When our guide (we like to lovingly call him Hans for now, as we didn’t get his name) opened the door, it took our breath away. There was an air of greatness and grandeur about the room even though it was not massive in size. The smell of old wood and mustiness invades your nostrils immediately.
We could easily imagine professors and students dressed in their gowns and mortar boards hundreds of years ago. Even though the university is over 600 years old the appearance of the current great hall was created in 1886. We were the only visitors there and we could tell that our Hans was waiting to proudly tell us all about its history and decoration. Once we started asking questions, his eyes lit up and he eagerly provided us with loads of interesting facts that helped us to understand the whole meaning of this room.
Another stunning old university building that impressed me is the old Universitätbibliothek, at barely 200 steps from Universitätsplatz. This majestic building houses the university library still today, with a multitude of students going in and out most of the time.
Also, not far from there, in the yard of the new university we found the Hexenturm (The Witch Tower), which was part of the city fortification until the late 1300s. It was originally used as a jail for thieves, and later as prison for those suspected of witchcraft during the late 1400s. I was impressed to know that this tower is still today a reminder of the cruel and brutal witch hunt times of Heidelberg.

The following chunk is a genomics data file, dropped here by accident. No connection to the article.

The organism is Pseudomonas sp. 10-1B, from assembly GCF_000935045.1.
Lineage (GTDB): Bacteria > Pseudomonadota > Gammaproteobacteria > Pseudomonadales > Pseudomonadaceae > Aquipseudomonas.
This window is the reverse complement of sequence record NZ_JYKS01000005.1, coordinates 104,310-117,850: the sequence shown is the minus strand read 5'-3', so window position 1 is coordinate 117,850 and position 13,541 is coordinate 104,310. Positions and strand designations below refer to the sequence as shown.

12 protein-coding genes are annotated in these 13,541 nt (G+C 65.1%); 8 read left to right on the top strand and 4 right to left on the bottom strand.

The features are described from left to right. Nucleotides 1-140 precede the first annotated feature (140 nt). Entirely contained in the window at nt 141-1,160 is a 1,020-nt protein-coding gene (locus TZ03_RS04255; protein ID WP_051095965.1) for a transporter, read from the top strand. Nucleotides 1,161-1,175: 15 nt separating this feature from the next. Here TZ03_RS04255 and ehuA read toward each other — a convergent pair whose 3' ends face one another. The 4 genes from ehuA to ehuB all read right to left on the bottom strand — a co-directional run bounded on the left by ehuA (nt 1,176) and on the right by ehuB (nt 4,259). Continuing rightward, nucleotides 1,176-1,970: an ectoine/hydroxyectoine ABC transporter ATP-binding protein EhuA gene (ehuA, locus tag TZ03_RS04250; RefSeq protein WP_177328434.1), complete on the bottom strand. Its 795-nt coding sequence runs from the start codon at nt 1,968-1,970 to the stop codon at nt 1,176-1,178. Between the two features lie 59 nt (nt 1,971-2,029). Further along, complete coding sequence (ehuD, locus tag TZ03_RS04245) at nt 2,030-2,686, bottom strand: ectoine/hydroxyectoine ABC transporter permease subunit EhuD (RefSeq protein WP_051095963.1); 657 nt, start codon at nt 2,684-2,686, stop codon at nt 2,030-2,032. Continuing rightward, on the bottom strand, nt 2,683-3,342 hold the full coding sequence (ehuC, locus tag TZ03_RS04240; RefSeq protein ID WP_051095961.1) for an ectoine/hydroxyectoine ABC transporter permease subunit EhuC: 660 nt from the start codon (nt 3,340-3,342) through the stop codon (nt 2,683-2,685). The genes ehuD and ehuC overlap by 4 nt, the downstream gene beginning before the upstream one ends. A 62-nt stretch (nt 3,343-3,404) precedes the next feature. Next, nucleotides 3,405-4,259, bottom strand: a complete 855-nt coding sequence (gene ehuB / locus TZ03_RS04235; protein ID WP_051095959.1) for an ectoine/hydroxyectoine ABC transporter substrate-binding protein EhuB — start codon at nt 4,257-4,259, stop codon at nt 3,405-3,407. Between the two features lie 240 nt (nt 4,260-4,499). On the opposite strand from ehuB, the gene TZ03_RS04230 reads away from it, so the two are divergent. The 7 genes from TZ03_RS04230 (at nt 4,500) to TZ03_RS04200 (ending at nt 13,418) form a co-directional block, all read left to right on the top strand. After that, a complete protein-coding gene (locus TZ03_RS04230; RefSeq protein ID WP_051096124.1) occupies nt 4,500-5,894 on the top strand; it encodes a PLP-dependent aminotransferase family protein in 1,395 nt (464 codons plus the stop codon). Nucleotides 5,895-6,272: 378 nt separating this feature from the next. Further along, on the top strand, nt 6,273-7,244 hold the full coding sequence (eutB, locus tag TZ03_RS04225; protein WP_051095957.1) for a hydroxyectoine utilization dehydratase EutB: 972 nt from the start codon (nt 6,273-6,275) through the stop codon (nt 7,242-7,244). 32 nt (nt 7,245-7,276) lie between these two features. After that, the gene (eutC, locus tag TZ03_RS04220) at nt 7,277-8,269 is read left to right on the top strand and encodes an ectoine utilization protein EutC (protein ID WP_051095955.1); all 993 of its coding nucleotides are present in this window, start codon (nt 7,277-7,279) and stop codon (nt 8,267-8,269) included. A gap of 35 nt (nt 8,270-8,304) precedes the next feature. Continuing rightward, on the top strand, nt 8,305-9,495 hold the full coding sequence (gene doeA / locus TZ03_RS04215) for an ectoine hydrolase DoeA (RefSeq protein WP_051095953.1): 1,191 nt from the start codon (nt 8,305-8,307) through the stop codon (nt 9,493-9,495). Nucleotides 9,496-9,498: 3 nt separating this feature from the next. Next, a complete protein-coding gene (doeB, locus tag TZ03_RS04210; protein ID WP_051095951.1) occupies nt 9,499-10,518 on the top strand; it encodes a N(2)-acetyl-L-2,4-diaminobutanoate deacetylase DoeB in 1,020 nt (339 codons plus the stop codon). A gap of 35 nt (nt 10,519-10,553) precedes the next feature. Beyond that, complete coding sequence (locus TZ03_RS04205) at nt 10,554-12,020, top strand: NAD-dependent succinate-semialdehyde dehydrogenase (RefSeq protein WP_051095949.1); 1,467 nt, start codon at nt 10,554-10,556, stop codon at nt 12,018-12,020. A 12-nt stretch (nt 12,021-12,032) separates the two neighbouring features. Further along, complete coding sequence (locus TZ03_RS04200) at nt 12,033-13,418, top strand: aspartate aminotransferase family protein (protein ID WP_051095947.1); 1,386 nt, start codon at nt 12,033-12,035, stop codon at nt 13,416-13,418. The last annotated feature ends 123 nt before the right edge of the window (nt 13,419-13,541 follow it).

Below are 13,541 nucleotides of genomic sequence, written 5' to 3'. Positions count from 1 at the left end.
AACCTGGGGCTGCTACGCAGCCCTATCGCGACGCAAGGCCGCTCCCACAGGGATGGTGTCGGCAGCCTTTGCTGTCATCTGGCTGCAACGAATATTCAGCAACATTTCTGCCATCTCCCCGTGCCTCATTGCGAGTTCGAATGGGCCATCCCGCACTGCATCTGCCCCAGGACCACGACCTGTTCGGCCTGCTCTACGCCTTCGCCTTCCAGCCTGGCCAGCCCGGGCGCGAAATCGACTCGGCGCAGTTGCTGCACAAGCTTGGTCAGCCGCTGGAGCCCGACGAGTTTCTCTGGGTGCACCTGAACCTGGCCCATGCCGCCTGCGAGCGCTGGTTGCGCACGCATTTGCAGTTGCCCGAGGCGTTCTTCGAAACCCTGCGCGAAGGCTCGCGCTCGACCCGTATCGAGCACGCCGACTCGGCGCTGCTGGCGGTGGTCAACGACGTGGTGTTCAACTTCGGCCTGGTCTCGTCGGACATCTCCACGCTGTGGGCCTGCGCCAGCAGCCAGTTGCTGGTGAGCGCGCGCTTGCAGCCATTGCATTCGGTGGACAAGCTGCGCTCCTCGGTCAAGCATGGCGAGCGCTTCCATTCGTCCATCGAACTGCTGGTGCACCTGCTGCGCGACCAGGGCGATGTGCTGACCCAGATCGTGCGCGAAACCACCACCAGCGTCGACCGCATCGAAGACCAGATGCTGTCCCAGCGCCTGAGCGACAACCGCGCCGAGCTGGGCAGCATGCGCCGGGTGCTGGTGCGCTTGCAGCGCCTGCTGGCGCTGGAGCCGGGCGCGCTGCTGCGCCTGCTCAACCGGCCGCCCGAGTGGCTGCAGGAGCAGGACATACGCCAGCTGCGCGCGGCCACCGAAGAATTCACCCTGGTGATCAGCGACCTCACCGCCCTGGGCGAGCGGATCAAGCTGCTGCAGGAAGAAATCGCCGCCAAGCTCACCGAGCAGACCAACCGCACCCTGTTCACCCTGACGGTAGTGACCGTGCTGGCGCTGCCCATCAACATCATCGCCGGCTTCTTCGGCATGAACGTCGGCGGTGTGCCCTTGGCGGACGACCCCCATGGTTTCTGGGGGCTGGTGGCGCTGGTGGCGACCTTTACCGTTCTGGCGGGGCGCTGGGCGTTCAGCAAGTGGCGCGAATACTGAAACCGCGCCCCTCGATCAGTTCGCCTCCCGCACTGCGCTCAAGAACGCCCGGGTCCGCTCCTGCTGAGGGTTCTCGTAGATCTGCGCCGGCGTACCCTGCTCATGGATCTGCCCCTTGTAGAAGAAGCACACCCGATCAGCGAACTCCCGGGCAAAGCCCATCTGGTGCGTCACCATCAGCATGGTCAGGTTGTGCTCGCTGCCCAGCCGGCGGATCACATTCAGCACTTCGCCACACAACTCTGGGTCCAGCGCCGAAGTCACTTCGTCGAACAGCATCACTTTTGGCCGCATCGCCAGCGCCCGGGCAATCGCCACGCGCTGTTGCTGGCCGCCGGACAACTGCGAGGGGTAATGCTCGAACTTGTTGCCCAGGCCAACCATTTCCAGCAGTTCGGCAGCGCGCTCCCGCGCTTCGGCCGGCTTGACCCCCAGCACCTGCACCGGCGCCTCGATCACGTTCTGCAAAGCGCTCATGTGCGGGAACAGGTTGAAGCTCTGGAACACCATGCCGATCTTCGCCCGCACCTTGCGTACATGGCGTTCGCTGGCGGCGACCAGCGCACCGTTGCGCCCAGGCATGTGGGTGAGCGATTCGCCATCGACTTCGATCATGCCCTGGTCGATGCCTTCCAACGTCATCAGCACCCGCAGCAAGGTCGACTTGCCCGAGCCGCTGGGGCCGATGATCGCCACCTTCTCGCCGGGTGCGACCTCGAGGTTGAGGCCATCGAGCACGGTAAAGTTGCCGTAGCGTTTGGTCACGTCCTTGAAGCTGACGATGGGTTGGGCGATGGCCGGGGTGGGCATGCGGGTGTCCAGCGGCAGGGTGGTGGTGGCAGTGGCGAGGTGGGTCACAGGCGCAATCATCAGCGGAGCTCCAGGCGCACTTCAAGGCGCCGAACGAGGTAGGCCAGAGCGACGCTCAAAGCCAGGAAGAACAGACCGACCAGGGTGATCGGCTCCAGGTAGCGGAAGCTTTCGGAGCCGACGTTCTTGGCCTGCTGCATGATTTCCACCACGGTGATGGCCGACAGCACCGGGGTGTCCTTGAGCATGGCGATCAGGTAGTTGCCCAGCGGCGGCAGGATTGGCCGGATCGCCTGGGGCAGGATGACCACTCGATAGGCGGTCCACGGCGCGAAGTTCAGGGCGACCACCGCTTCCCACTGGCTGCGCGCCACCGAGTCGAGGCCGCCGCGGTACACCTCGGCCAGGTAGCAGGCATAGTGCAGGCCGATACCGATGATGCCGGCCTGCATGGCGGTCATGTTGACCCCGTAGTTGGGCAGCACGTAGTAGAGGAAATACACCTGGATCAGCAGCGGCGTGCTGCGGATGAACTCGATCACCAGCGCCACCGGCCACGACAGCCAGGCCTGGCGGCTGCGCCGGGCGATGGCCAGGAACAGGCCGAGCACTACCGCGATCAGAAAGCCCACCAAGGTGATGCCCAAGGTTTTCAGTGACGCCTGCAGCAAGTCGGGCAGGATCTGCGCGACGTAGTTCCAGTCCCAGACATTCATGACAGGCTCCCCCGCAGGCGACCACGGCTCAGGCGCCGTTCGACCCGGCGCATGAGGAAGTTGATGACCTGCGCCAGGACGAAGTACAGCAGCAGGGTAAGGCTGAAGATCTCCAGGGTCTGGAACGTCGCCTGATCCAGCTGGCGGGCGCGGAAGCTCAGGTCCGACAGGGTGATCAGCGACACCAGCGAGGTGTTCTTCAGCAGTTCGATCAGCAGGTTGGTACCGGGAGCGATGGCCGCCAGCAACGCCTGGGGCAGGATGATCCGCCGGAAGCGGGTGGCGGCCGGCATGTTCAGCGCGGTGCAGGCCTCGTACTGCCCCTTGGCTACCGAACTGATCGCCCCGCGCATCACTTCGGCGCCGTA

Also in the area, the Jesuitenkirche (Jesuit church) was a target for our cameras. I don’t know what it is about churches of all faiths, the architecture of the temples is most of the time impressive to say the least, and we cannot help taking a multitude of pictures of them. In this last trip around southern Germany we came back home with hundreds of pictures of churches alone!
Of course, after a long 6-hour walking tour around Heidelberg, we needed some refreshment. If you’re in the area and are up for some fast indian food, you can head to Raja Rani (Friedrichstrasse 15). They offer cheap, quick but good and spicy Indian food with an extensive menu. And hey, all of the students filling up the place during lunch time cannot be wrong when it comes to cheap meals, right?!
Here is another recommendation from us. Heidelberg in a day (or more if you can) is essential and not to be missed if you’re in the neighbourhood. If Mark Twain fell prey of the town’s spell, why wouldn’t you?
Have you been to Heidelberg? What are you impressions? Would you like to visit this authentic old university German town? Tell us all about it by leaving a comment, we would love to know!
After Heidelberg, it was time for the most romantic town of the list, Rothemburg ob der Tauber. You can read all about our impressions and tips and tricks in our post about this surprising town here.
Share This Story